Hugh J. Martin on The Red Book or Operation Iraqi Freedom is My Fault

Hugh and I met in Prague a hundred years ago. We're both OIF veterans and we both have the same birthdays and we were put in a suite together. This was, of course, by chance and had nothing to do with some divine power trying to bring like minds together so that they might combine their powers and use those powers to change the world for the better by writing books that they hoped young people might stumble across and learn from.

Hugh has a book of poems, The Stick Soldiers that I am a big fan of and have talked about publicly before (my review is right there on the page I linked where you can buy his book), and he is now working on a Ph. D. in Creative Nonfiction (English, really, but I know why he's there; look at the stats English departments: the students are not there to study Middle English these days.) Go buy Hugh's book. Read it. 

I appreciate Hugh taking the time to read my book of essays, a book that he played a big role in pushing me to finish. If not for him talking to me over all those PIvos in Prague, who knows what I might have been working on now?   

Here is a picture of Hugh when he was in a tank in Iraq.

Here is a picture of Hugh when he was in a tank in Iraq.

Here's what Hugh had to say about The Red Book or Operation Iraqi Freedom is My Fault:

There’s no direct connection,” Brandon Davis Jennings writes in one essay, “between the time I spent liberating Iraqis who never asked me to liberate them and my broken jaw.” Sentences like these—complicated with a dark irony, a boldness, a measured self-deprecation—ring, memorably, throughout his incredible collection, The Red Book (or Operation Iraqi Freedom is My Fault), and navigate the often blurred boundaries between public and private life, especially in wars which, for Americans, mostly take place on screens. Jennings establishes a voice here—sometimes moving between second and even third person—that’s freshly distinct, unstoppably arresting. His sentences, often kinetic and full of character, sometimes carry a hyperbolic humor which, immediately, ingratiate us to their speaker: “I was in Saudi Arabia before Operation Iraqi Freedom began,” he writes in another essay, “so you can blame me for everything.” Although the explicit irony in a line like this is obvious, what’s not, I think, is the deeper, more subtle effect this seemingly straightforward declaration creates: an ambivalence—a good thing—where the reader is not sure whether to laugh or cry. This ambivalence, a kind of wavering, is one of the many strengths of this collection and shows a speaker who, wisely and beautifully, is self-reflexive, doubtful, uncertain, trying to reach closures related to personal and private memories and traumas though, more often than not, struggling and searching, as we all do. Jennings pushes far beyond tidy tropes and bromides related to topics such as war, soldiering, masculinity, sexual abuse, adolescence, among other things. Most of all, at his core, Jennings is a master storyteller. These are stories where one soldier breaks another soldier’s foot so he “wouldn’t have to go to the desert.” Stories where Jennings sits in Okinawa on a roof with a radio, and lots of rebar, as he guards satellites while imagining the many ways “Terror wants to kill Airman Jennings.” Stories where, while in Saudi Arabia, surrounded by thousands of Peeps marshmallow chicks sent in care packages, Jennings must “pulverize” top secret documents. Jennings elides, and sometimes—to our benefit—shatters many well-worn, often simplistic ideas about war, soldiering, boyhood; he develops an essayistic panorama from lived experience through a voice which is, to a reader, intimate, tangible, and, most of all, devastatingly and wonderfully human. “Airman Jennings is not one man,” he writes, “nor an army of one. He’s just a boy with a radio—and some rebar.” This is one of the most important and powerful essay collections in our post-9/11 America.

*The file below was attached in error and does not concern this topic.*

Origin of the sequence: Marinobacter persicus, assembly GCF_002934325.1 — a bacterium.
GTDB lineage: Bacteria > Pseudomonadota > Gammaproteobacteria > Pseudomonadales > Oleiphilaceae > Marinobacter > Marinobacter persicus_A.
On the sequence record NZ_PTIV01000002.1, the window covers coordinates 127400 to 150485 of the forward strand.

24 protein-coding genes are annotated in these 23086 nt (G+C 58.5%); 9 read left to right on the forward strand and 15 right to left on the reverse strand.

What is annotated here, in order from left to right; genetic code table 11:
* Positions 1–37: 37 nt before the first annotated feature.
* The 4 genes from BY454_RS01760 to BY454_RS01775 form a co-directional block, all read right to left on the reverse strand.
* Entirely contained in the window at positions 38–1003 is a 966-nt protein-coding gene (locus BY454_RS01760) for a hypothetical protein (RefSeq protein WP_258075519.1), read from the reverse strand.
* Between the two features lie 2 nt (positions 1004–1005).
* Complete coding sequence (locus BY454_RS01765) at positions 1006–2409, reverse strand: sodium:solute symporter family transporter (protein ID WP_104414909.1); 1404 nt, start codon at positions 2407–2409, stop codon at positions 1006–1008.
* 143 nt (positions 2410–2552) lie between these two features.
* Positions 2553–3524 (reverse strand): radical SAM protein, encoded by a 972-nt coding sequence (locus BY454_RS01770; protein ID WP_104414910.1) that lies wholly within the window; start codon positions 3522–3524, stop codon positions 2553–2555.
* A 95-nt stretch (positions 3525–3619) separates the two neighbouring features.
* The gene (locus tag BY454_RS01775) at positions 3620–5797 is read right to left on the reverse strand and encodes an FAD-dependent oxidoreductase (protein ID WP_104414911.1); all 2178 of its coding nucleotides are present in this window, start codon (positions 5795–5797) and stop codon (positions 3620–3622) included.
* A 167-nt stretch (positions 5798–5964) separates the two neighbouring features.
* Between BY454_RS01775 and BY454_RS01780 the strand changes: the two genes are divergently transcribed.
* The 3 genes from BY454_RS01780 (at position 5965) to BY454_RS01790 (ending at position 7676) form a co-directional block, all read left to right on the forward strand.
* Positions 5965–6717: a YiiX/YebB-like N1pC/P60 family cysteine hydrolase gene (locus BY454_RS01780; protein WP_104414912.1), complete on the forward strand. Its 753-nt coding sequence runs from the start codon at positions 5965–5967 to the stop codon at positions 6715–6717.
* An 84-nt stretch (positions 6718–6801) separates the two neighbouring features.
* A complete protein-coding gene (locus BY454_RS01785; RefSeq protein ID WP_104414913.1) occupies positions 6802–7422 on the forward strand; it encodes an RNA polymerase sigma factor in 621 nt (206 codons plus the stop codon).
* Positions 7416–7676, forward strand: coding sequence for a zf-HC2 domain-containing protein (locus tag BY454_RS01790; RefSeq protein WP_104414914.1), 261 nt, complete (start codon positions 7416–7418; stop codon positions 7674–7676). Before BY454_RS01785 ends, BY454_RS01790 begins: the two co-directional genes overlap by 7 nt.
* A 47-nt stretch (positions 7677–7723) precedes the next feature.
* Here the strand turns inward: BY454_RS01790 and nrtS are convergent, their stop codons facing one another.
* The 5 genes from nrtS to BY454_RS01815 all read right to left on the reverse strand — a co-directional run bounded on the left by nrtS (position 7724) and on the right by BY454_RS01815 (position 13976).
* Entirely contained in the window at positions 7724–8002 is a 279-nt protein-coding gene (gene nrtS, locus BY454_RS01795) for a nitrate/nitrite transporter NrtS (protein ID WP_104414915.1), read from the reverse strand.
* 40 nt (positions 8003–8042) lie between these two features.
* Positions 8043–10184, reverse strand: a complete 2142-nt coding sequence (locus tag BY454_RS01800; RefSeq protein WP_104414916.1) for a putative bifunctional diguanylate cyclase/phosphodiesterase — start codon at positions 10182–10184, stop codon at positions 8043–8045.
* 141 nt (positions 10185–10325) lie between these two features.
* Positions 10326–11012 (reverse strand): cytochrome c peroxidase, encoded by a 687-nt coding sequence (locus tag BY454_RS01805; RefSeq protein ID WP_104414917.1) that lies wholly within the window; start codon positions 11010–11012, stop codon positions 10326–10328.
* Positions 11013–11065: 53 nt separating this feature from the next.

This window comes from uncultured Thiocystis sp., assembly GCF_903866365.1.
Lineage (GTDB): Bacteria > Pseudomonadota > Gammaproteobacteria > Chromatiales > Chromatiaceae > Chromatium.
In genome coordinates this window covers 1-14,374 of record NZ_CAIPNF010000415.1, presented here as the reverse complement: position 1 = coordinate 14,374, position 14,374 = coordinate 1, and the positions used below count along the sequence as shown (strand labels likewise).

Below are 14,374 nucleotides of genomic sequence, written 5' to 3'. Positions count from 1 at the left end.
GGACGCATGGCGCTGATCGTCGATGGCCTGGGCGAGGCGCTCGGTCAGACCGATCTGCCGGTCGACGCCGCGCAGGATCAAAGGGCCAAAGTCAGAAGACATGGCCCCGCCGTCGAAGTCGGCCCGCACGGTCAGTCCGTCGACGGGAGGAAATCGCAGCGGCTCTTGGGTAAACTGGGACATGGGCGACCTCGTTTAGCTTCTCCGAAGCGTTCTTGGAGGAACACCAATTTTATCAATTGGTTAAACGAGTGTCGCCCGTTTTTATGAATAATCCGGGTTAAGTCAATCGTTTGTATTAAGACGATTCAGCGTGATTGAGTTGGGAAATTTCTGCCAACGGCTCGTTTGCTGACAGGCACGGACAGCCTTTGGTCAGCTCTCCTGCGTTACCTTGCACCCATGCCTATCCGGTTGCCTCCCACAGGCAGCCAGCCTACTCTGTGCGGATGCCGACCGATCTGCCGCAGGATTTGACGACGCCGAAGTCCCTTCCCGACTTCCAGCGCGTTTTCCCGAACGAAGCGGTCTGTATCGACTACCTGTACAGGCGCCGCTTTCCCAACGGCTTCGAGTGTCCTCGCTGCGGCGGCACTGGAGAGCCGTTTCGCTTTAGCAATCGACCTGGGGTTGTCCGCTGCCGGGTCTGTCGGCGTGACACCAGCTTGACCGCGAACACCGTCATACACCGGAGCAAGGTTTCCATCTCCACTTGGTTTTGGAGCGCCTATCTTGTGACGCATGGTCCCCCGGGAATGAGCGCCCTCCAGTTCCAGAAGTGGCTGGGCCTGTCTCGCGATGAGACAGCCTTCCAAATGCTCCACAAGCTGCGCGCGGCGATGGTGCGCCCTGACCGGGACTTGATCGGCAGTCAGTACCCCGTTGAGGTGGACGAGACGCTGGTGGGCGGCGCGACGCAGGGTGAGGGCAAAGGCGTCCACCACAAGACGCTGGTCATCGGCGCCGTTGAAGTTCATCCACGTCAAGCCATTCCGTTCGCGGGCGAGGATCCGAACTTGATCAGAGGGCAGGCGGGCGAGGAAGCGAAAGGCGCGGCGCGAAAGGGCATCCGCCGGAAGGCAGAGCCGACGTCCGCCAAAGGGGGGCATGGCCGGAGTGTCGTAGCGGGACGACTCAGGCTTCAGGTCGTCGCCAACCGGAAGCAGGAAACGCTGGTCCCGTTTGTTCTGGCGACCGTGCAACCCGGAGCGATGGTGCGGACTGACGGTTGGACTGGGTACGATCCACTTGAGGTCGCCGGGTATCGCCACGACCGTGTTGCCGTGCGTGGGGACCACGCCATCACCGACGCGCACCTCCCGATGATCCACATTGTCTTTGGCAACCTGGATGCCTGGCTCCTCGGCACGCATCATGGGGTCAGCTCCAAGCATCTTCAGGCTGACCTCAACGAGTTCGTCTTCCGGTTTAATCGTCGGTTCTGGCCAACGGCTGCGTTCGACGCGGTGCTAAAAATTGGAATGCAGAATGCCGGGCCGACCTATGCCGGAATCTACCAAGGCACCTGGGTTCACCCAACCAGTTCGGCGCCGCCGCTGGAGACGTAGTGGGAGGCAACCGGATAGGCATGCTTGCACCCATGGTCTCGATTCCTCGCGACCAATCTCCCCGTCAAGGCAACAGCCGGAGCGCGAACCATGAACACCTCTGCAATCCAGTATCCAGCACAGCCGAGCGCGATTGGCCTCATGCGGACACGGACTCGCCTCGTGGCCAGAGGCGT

— Hugh J. Martin, author of The Stick Soldiers